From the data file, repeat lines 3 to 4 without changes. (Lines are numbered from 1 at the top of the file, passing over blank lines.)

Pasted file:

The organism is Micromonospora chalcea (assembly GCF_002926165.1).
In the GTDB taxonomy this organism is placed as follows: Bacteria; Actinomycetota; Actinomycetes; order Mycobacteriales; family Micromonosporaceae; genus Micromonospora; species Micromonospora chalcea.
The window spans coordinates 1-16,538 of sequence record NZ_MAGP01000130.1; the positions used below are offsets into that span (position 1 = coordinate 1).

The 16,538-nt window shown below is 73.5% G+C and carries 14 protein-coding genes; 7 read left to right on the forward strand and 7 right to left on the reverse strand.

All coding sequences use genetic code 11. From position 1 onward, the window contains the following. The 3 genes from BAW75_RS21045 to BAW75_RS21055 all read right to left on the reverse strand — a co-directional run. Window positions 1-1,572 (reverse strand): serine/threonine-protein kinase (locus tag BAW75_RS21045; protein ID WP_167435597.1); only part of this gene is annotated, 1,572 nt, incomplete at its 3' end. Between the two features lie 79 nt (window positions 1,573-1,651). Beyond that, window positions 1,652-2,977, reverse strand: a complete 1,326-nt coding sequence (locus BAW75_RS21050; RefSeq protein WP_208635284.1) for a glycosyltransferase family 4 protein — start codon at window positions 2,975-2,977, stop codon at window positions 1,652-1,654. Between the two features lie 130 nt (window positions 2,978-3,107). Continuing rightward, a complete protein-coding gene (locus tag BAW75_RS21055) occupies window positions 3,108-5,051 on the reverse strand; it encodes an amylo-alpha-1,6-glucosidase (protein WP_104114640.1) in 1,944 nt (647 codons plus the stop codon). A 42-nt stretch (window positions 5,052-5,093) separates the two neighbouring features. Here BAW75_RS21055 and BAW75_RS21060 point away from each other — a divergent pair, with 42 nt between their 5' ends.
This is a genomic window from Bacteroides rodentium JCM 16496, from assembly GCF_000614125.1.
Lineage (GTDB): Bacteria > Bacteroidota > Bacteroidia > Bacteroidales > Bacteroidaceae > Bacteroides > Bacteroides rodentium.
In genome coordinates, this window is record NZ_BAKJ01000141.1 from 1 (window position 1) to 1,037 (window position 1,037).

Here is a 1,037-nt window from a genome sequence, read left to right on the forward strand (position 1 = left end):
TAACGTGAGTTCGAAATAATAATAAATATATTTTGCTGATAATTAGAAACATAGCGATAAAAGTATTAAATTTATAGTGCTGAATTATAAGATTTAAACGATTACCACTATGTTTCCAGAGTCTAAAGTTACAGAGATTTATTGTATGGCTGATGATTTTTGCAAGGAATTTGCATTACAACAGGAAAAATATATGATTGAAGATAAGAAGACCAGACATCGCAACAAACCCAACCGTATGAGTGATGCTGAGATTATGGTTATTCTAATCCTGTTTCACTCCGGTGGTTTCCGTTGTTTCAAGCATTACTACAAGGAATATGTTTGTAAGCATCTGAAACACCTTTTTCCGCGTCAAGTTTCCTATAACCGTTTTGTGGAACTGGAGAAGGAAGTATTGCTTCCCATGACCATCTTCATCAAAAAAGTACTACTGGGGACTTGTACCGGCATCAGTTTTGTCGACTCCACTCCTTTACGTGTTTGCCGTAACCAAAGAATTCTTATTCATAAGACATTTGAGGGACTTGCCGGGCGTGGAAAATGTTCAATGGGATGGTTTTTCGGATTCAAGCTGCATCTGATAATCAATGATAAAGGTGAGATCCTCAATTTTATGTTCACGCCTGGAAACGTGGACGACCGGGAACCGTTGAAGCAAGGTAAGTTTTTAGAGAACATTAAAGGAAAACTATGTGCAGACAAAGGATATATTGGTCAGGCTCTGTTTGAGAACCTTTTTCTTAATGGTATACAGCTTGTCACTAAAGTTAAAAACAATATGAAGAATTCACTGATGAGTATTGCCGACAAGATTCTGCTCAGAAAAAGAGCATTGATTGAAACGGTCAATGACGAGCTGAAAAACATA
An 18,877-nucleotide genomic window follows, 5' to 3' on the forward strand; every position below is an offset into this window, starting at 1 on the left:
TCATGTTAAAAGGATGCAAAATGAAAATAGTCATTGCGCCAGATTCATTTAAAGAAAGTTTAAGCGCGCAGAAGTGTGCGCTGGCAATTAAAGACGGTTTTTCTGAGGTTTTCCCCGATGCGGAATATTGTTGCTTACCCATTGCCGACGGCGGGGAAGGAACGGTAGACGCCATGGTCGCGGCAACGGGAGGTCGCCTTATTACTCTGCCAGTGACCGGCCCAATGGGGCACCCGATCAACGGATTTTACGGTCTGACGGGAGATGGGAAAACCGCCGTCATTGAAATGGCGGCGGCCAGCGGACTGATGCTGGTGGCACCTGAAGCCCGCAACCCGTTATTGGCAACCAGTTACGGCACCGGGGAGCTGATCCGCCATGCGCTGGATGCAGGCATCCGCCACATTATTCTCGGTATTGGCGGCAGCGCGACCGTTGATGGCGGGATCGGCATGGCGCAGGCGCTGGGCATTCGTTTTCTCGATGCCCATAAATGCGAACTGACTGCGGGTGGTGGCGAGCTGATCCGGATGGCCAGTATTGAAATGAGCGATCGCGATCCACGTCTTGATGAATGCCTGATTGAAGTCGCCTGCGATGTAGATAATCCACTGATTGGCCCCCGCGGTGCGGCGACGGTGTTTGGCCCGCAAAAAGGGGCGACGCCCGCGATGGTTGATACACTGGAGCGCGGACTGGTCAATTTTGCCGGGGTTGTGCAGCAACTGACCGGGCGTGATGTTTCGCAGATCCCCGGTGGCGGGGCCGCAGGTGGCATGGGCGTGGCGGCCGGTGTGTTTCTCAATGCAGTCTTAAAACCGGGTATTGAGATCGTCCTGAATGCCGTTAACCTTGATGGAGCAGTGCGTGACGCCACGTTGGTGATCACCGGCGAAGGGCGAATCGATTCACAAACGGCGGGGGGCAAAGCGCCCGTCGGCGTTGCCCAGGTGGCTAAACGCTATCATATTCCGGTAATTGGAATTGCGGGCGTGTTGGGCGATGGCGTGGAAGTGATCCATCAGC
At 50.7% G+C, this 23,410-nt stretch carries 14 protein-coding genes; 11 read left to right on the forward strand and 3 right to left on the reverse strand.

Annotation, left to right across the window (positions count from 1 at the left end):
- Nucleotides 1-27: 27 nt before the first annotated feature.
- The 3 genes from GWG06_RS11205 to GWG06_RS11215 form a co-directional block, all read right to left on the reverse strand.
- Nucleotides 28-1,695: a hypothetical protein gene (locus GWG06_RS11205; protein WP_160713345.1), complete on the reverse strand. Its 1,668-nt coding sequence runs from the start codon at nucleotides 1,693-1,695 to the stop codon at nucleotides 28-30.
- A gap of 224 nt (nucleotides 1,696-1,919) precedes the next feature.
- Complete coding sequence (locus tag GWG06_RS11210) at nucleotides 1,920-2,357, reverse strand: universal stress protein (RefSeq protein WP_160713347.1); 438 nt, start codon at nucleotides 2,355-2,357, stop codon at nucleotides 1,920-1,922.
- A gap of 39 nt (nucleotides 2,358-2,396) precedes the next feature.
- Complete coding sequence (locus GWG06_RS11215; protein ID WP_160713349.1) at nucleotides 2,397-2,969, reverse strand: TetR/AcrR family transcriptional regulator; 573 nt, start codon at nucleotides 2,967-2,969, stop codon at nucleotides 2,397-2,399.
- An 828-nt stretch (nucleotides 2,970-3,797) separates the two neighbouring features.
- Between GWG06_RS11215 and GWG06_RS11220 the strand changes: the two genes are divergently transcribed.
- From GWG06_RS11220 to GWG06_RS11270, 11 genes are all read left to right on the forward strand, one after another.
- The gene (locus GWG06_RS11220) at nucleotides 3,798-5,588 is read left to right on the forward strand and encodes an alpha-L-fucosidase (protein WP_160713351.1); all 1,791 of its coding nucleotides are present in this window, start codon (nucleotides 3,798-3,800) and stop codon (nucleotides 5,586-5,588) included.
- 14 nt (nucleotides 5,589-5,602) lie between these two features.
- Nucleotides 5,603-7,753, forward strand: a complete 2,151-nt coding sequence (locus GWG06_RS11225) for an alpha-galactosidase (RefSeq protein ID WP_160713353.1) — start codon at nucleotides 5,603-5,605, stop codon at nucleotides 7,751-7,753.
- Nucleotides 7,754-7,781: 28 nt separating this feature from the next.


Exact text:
The window spans coordinates 1-16,538 of sequence record NZ_MAGP01000130.1; the positions used below are offsets into that span (position 1 = coordinate 1).

The 16,538-nt window shown below is 73.5% G+C and carries 14 protein-coding genes; 7 read left to right on the forward strand and 7 right to left on the reverse strand.